There is no such thing as a dumb question.

But there are ques­tions peo­ple feel dumb asking.

So that’s why we’ve answered the ques­tions that you’ve prob­a­bly want­ed to ask out loud.

What­ev­er it is you need to ask, this is the place to find the answers.

Sex Info

How can I talk to my part­ner about safer sex? 

There are a few tips to remem­ber when talk­ing to your part­ner about safer sex:

  • If it’s the first time you’re talk­ing about it, don’t wait until you’re in the heat of the moment. The talk’ is best had when you’re both relaxed and in the right frame of mind.
  • Try not to stress! Real­ly. Think­ing about talk­ing to your part­ner about safer sex is usu­al­ly way more stress­ful than actu­al­ly talk­ing about it. Calm down, and just say what you have to say.
  • Talk­ing about safer sex and con­sent isn’t a one-time deal. Things might change as your rela­tion­ship changes, so keep the lines of com­mu­ni­ca­tion open with your part­ner and don’t be afraid to talk about doing things differently.
  • Have a look at this web­site and those on our Resources page togeth­er, or go to a clin­ic togeth­er so you can both get the facts. That will also break the ice so you can talk about your own safer sex practices.

How long should I wait before hav­ing sex with someone? 

You’re the only one who can decide the answer to that ques­tion. Some peo­ple choose to wait a cer­tain amount of time, oth­ers choose to have sex with peo­ple they’ve only known for a short while. What’s most impor­tant is that you’re both ready and able to com­mu­ni­cate before hav­ing sex.

Does sex hurt? 

Sex shouldn’t nec­es­sar­i­ly hurt. If you’re hav­ing vagi­nal sex, it might be uncom­fort­able or bleed a lit­tle the first few times. Pain in the penis shouldn’t hap­pen; if it keeps up, check with your health care provider to see what the prob­lem could be.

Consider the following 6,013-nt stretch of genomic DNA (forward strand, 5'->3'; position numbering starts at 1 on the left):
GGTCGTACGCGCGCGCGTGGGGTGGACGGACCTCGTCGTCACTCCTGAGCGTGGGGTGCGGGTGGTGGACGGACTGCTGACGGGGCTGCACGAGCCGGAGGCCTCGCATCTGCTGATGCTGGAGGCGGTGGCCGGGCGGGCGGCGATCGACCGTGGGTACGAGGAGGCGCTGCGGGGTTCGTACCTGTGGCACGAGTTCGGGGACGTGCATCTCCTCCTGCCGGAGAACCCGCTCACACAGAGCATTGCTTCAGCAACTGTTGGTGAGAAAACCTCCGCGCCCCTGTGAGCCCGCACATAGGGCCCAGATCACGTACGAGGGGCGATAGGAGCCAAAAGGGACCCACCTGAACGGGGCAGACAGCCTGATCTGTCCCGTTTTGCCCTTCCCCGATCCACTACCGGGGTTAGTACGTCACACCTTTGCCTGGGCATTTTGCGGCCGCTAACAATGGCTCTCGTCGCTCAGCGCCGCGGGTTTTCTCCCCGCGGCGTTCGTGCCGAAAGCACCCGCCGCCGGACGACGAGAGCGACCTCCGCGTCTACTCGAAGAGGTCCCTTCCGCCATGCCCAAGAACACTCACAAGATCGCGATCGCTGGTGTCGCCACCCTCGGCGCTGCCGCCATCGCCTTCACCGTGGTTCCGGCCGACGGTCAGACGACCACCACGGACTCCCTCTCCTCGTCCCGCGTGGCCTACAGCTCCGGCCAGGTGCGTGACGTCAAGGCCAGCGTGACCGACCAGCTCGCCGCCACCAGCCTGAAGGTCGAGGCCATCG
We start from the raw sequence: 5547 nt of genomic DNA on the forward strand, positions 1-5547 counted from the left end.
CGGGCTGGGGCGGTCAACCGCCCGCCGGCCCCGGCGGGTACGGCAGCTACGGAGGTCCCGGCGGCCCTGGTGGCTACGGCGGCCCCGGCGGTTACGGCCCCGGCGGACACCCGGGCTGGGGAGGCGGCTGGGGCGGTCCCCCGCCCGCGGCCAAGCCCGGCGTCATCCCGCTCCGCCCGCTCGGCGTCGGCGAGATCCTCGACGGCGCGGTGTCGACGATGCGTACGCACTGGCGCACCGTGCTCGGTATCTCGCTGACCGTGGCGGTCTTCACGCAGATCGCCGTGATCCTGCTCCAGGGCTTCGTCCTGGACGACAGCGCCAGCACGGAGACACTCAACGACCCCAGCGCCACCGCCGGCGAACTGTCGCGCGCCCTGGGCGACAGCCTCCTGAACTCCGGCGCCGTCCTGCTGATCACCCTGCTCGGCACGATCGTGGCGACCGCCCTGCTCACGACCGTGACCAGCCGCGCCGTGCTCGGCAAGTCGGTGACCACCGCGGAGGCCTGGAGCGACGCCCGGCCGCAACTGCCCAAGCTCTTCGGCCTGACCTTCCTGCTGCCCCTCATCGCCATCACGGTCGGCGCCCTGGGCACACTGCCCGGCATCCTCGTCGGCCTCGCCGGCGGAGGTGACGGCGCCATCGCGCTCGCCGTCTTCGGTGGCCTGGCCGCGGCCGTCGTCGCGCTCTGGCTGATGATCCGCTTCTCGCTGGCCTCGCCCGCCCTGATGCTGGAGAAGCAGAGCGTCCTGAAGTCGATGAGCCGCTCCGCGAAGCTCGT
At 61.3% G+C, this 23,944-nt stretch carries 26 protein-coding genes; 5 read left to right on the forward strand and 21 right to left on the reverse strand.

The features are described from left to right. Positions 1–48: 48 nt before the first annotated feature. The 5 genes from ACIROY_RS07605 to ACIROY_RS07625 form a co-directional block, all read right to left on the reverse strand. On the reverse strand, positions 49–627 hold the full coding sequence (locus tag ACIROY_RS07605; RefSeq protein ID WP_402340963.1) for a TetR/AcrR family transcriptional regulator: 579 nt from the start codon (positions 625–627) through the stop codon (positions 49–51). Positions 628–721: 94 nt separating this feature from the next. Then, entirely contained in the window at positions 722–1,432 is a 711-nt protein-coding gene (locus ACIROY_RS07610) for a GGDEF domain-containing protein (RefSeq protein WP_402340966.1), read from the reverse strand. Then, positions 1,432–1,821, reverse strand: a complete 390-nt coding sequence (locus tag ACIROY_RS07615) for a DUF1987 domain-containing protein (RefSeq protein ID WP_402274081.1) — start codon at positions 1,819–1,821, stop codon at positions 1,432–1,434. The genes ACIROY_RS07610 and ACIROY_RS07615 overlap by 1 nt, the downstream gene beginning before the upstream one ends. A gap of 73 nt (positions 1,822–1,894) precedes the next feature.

For vagi­nal and anal sex, it could be because there isn’t enough lubri­ca­tion (wet­ness). If this hap­pens, you can add water-based lubri­cant to a con­dom or use a con­dom that is already pre-lubri­cat­ed. More lube is always bet­ter. It could also be painful if you’re not com­fort­able, in which case you have every right to stop and think about what works for you.

Is it true what they say about masturbation? 

There are many myths out there about mas­tur­ba­tion, like that if you do it you will go blind or grow hair on your hands. These might be enter­tain­ing, but for­tu­nate­ly they’re false. Rather, mas­tur­ba­tion is one way to sat­is­fy your sex­u­al crav­ings with­out hav­ing sex and to explore your own body so you know what you like and don’t like.

All my friends are hav­ing sex and I don’t want to, what should I do? 

It’s their choice what they do with their bod­ies, just as it’s your choice what you do with yours. They might be hav­ing sex because they feel ready for it – that doesn’t mean you have to feel ready for it, too. Or, they might only say they’re hav­ing sex because they don’t want peo­ple to think they’re vir­gins. By Grade 12, half of teens have had sex and half of teens haven’t – not every­one is hav­ing sex, so if you’re not ready for it, then wait it out.

I feel ready and want to have sex, but all the mes­sages I hear say that I shouldn’t. What should I do?